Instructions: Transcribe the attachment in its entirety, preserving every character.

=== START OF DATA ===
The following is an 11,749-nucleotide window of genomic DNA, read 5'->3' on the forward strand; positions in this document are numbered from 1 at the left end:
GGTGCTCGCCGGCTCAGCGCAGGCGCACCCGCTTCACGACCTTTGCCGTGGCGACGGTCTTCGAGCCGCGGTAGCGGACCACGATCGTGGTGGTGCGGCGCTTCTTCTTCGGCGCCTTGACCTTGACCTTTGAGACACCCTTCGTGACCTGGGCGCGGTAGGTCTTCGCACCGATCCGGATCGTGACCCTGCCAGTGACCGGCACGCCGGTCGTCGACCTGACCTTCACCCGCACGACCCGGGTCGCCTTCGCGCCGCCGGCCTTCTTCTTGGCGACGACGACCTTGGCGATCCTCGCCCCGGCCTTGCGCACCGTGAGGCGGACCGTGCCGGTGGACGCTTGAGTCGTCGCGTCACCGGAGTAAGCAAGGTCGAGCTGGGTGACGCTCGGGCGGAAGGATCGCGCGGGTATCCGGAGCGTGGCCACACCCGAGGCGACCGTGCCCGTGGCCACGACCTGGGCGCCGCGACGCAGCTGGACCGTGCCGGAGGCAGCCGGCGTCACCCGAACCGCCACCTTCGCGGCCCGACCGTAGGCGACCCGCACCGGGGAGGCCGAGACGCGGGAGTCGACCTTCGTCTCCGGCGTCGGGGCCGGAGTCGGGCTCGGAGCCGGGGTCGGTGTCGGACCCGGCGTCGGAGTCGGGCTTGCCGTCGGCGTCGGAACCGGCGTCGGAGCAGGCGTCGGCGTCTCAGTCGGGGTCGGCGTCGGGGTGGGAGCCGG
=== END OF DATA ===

The following is an 11,749-nucleotide window of genomic DNA, read 5'->3' on the forward strand; positions in this document are numbered from 1 at the left end:
GGTGCTCGCCGGCTCAGCGCAGGCGCACCCGCTTCACGACCTTTGCCGTGGCGACGGTCTTCGAGCCGCGGTAGCGGACCACGATCGTGGTGGTGCGGCGCTTCTTCTTCGGCGCCTTGACCTTGACCTTTGAGACACCCTTCGTGACCTGGGCGCGGTAGGTCTTCGCACCGATCCGGATCGTGACCCTGCCAGTGACCGGCACGCCGGTCGTCGACCTGACCTTCACCCGCACGACCCGGGTCGCCTTCGCGCCGCCGGCCTTCTTCTTGGCGACGACGACCTTGGCGATCCTCGCCCCGGCCTTGCGCACCGTGAGGCGGACCGTGCCGGTGGACGCTTGAGTCGTCGCGTCACCGGAGTAAGCAAGGTCGAGCTGGGTGACGCTCGGGCGGAAGGATCGCGCGGGTATCCGGAGCGTGGCCACACCCGAGGCGACCGTGCCCGTGGCCACGACCTGGGCGCCGCGACGCAGCTGGACCGTGCCGGAGGCAGCCGGCGTCACCCGAACCGCCACCTTCGCGGCCCGACCGTAGGCGACCCGCACCGGGGAGGCCGAGACGCGGGAGTCGACCTTCGTCTCCGGCGTCGGGGCCGGAGTCGGGCTCGGAGCCGGGGTCGGTGTCGGACCCGGCGTCGGAGTCGGGCTTGCCGTCGGCGTCGGAACCGGCGTCGGAGCAGGCGTCGGCGTCTCAGTCGGGGTCGGCGTCGGGGTGGGAGCCGG